Re: “Victims seek redress for ‘unparalleled massacre’ of Tokyo air raid” by Ian Munroe (The Foreign Element, March 12): Neither the bombing of Tokyo or Dresden had anything to do with the outcome of the war. Both Japan and Germany were facing defeat long before February 1945. It was all about revenge bombings, and to insure that unconditional surrender would be the only terms acceptable.
I wonder if Germany would have bombed New York City if it had had long-range bombers? Would Japan have bombed Los Angeles or Honolulu? Uh, most likely.
Funny thing about weapons development and new armaments: Once they are introduced, the generals want to test them out on a target of some sort. Generals are just boys with big toys. The atomic bombing of Hiroshima was a lab experiment, a military trial — everyone in the U.S. War Department wanted to see what an atomic bomb could do to a populated city. The experiment was a major “success.”
God only knows what will happen when some SOB finally invents the doomsday weapon, probably some sort of nanotechnology that goes viral and can’t be controlled. Or possibly an AI science fiction scenario: The robots take over and humans become slaves or are simply exterminated entirely. We humans really are nuts.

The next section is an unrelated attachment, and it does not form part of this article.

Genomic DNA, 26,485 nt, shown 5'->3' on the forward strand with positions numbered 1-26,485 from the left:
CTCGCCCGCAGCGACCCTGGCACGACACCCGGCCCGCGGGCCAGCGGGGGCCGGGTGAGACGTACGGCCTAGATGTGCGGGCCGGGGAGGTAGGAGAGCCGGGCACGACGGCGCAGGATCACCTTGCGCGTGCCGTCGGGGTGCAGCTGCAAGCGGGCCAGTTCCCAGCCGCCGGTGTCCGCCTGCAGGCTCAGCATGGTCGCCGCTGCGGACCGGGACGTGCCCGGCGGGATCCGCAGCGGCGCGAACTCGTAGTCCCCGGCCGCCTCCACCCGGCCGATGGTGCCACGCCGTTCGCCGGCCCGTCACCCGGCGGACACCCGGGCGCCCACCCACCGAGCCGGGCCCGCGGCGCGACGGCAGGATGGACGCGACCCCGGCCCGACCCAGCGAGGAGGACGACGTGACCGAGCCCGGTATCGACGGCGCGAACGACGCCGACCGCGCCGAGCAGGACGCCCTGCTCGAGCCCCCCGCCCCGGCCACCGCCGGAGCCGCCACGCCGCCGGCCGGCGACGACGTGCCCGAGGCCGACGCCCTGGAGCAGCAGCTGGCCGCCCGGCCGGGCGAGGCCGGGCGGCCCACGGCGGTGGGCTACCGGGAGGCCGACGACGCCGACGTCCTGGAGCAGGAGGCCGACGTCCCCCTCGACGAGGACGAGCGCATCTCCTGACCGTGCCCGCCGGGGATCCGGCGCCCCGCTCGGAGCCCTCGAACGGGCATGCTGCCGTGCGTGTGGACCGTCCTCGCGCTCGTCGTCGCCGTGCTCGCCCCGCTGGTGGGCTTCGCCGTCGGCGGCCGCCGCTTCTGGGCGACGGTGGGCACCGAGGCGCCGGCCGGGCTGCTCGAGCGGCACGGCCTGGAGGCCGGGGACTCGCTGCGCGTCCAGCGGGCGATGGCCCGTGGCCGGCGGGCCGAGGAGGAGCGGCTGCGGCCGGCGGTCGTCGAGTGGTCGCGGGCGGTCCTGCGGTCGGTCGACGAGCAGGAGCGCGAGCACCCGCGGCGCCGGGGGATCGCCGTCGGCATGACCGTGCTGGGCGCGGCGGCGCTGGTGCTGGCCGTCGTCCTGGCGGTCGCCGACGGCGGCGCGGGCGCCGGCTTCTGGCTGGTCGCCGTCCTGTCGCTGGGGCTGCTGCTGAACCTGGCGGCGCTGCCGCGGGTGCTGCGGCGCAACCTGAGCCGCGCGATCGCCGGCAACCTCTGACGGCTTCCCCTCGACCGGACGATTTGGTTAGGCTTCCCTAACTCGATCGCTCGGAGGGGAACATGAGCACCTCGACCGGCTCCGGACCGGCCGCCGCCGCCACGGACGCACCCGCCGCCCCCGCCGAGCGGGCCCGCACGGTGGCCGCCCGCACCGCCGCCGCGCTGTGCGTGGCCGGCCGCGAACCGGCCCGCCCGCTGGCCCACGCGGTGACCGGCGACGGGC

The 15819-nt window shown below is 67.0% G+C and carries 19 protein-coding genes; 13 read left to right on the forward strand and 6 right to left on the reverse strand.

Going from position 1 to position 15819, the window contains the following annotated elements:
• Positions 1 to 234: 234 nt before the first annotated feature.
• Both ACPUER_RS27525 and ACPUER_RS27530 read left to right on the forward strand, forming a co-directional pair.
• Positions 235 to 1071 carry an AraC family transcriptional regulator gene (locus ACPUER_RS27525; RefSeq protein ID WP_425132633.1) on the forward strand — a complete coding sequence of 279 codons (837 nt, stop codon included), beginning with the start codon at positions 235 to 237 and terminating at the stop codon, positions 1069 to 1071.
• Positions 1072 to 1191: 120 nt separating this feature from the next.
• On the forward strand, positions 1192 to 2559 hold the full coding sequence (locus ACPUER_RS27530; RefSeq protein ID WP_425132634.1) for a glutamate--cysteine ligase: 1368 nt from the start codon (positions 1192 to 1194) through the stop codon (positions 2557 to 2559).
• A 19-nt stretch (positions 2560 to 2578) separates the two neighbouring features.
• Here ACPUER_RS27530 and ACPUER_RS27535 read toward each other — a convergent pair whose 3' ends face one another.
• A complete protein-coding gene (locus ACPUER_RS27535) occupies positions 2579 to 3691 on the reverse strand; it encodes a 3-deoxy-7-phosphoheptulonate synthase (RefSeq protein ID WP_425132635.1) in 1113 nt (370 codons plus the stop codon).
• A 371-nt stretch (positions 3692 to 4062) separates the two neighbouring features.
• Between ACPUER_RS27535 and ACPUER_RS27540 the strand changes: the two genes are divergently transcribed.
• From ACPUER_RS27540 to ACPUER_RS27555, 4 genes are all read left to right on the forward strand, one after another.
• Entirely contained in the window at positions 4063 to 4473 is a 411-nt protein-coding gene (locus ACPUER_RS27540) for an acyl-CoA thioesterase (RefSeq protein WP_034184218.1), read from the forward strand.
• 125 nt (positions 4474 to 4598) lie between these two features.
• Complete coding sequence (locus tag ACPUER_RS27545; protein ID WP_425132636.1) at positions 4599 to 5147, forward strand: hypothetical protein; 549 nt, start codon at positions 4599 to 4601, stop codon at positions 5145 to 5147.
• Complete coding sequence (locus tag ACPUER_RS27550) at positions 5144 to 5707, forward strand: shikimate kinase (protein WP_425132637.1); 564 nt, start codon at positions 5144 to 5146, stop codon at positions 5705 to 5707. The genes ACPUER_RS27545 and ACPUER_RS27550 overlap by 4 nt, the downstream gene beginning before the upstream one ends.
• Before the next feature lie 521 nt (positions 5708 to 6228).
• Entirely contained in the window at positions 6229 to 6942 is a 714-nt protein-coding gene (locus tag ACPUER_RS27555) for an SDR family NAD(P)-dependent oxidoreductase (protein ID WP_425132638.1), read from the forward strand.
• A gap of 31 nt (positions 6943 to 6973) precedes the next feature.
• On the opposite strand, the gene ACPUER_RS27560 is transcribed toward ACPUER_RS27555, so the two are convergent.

Japan killed the most of its own
I hope the Japanese citizens will rise up and see how their war leaders were happy to kill all Japanese in order to keep their own power. At every battle, the Japanese leadership claimed, “Our Empire depends on this one battle,” yet battle after battle was lost. But as long as the leadership kept their power, they were quite happy to kill more Japanese citizens.
No other group in World War II was responsible for killing more Japanese than the Japanese leaders. And they kept subjecting civilians to all of war’s torments to that sole end.
STEVE L. CHARLES
‘Disruptive technology’ to whom?
Sobering! I am referring to Colin Jones’ Community article “Why robots will be granted a license to kill, in Japan and everywhere else” (Law of the Land, March 11). This is not science fiction. It is very real, even if it has not happened yet. The incessant pace of technological change, driven by corporations that “don’t love us,” can be a lethal combination, literally.